Taking care of horses can be an incredible hobby and it’s something that more than a million folks in the United States do. But having a horse takes time, energy, and money; with these animals having an average lifespan of 25-30 years, owning a horse is often a decades-long commitment. There are plenty of things that every owner regularly needs to do to keep their horse happy and healthy, like grooming, mucking out stalls, feeding, having vet visits, and more. Here are some things to know about having a horse.
What Do Horses Need?
There are many things that this animal requires but at the bare minimum, a horse needs:
- A pasture that’s free from hazards like holes, rusty machinery, and posionous plants
- Regular access to clean water, appropriate food, and supplements (particularly salt)
- Hoof maintenance and regular grooming
- Veterinary visits
- Shelter from terrible weather and shade during the summer
- A dry and clean area to lie down
- Companions, like another horse or other ungulate animals
Like any domesticated animal, horses need an appropriate shelter space and access to the outside, particularly to a pasture so they can graze throughout the day. Something like a stall in a barn or a run-in shelter is often what’s needed for horses so that they can be protected from terrible weather or predators like mountain lions.
Horses also have their own set of nutritional needs that owners will need to be mindful of. The exact diet of an individual horse will need to take their age, weight, activity level, and other factors into consideration but generally, horses need water, fiber, energy nutrients (carbs and fats), vitamins, and minerals (particularly salt). These animals are herbivores that actually eat small amounts of food over long periods of time and they can easily spend most of the day eating pasture grass and tender plants or hay. Grains, like oats, (but not brans like wheat) are particularly good for horses and offer the much-needed fiber that they need. Treats like carrots and apples can be great to offer to horses but shouldn’t be the bulk of what they’re eating on a regular basis.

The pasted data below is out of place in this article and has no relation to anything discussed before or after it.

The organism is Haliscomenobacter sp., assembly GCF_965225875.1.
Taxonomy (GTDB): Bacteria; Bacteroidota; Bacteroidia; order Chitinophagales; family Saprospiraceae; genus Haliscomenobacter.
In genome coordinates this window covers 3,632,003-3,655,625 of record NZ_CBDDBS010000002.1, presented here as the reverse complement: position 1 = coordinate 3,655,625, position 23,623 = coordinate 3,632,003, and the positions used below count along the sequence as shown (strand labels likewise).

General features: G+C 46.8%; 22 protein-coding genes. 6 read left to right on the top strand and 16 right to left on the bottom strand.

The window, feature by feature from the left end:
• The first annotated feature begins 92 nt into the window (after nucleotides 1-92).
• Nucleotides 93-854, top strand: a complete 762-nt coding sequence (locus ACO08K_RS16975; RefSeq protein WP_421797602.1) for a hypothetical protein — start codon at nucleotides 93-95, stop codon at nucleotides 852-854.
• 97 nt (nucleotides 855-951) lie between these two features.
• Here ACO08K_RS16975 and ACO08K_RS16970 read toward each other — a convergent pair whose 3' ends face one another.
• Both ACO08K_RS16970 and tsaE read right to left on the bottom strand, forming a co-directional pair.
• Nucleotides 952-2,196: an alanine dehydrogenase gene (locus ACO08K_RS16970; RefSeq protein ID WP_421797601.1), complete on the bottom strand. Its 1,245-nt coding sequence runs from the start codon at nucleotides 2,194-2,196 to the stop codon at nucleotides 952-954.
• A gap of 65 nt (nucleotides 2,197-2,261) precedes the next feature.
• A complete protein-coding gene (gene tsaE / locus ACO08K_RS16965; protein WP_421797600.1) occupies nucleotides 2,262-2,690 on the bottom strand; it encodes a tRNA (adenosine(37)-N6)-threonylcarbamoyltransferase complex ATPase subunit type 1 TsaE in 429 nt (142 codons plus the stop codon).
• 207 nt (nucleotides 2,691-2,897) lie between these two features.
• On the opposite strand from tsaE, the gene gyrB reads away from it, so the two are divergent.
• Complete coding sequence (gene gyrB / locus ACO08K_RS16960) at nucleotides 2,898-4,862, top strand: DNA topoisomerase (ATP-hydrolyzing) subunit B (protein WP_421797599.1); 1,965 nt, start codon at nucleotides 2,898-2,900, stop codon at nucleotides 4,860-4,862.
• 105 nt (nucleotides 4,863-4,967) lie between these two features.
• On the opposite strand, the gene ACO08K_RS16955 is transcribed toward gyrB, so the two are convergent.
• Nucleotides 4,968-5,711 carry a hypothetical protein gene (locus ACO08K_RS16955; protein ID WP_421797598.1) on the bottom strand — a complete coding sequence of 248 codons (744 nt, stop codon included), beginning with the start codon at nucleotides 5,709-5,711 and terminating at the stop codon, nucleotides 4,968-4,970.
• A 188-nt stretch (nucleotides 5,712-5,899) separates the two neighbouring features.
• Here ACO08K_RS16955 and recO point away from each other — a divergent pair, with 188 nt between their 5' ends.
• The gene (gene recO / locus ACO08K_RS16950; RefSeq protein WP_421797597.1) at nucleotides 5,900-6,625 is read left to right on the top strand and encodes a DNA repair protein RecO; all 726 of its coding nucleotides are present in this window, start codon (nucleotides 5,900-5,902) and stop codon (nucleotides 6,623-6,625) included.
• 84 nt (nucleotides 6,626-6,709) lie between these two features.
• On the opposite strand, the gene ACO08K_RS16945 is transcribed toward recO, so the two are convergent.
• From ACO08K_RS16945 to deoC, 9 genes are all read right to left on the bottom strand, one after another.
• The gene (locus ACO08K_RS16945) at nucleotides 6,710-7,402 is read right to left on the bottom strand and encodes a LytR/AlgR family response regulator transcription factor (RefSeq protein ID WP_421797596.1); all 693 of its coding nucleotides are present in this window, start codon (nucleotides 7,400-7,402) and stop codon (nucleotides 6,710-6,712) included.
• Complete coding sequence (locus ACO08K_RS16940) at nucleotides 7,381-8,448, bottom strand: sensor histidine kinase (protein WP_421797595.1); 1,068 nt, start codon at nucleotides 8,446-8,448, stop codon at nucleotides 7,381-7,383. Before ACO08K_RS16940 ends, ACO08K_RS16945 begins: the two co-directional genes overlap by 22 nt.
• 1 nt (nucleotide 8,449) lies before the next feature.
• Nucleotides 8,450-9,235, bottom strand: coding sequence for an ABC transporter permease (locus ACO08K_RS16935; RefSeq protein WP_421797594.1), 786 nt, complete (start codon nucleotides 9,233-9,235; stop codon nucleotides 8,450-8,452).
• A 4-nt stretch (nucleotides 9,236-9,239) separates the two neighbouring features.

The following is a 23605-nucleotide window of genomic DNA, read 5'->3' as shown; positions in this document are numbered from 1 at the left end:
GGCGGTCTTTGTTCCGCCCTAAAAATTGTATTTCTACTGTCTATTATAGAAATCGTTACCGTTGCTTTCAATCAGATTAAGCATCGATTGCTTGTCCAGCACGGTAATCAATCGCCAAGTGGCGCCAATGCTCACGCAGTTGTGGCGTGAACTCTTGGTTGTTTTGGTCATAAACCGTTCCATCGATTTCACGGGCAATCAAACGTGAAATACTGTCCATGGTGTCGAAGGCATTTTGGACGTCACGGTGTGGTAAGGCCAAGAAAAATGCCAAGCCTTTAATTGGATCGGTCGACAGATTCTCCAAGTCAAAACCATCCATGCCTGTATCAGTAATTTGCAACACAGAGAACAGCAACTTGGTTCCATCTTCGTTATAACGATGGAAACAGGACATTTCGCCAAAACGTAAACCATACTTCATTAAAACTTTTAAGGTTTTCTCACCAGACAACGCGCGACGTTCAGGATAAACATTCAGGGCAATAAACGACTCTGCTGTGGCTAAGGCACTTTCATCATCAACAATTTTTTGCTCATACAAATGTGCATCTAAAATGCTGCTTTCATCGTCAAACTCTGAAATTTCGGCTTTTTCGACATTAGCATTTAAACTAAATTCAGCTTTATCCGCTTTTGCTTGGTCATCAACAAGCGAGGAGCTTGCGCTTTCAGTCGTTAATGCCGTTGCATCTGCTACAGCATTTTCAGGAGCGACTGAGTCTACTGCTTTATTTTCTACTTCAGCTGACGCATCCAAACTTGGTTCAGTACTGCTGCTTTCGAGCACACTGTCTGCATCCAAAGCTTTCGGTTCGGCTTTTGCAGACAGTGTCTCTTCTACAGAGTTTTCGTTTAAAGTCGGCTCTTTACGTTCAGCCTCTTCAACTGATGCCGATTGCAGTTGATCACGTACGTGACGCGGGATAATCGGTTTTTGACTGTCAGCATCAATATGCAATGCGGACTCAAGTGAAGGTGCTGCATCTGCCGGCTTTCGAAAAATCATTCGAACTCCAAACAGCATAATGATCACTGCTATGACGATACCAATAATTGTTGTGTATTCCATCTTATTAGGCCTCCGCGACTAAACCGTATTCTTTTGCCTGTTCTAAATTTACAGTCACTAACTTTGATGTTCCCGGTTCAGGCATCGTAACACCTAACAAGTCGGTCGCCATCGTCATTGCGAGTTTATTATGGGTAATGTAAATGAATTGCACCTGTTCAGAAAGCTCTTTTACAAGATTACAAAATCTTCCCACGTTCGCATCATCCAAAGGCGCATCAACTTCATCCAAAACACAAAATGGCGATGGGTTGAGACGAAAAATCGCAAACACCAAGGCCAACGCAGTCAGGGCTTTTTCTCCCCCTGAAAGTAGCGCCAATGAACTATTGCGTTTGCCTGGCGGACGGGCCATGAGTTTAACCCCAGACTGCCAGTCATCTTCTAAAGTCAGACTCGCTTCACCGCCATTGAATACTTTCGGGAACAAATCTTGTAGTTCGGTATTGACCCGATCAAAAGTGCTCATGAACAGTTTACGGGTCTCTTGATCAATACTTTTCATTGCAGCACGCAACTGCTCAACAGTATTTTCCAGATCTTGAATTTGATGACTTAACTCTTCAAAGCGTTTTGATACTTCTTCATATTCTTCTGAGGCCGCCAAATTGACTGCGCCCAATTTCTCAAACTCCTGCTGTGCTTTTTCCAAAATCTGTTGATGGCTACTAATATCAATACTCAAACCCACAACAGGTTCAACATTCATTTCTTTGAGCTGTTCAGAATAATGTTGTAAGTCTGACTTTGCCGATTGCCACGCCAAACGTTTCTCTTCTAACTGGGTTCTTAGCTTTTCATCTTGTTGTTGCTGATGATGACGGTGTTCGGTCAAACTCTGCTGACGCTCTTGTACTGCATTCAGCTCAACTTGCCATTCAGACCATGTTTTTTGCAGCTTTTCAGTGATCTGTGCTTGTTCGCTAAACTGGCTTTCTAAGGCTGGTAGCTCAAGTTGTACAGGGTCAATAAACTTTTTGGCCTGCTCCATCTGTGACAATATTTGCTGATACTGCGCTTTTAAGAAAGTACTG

There are many owners that decide to simply board their horse at a stable or horse facility for all sorts of reasons. Many horse farms offer, for example, to maintain the daily care of their clients’ horses for a monthly fee, which helps free owners from having to check in on their horse every single day (particularly helpful if they don’t live right next to the barn!). There are a few types of boarding facilities that offer different options and each type offers slightly different services, which allows for horse owners to often find a place that works best for them.
Pasture boarding is when your horse remains in a pasture every day. There are usually no stalls but there still should be a shelter of some sort in the pasture for your horse to access at all times. On the other hand, stall boarding is when the horses have their own stalls that they spend each night in. In these facilities, horses can spend the day out in a pasture but this type of boarding does typically include daily feeding and stall cleaning.
Horse-related chores will depend on where a horse is living. For those with the land and proper shelter, the work will solely fall on them. This includes daily tasks like feeding, cleaning and refilling water troughs, checking for any injuries, mucking out any shelter or stall, and any barn maintenance.
If a horse is boarded, facilities often offer self-care, partial care, or full care boarding for owners to decide how involved they’re able to be. Self-care boarding is a great option for someone with the time to do daily, weekly, and monthly chores for their horse but just don’t have their own land or facility. Partial care is a little less hands-on for the owner, as the chores are divided up between them and the facility. Full care, as you might imagine, is when the horse is completely taken care of by the facility.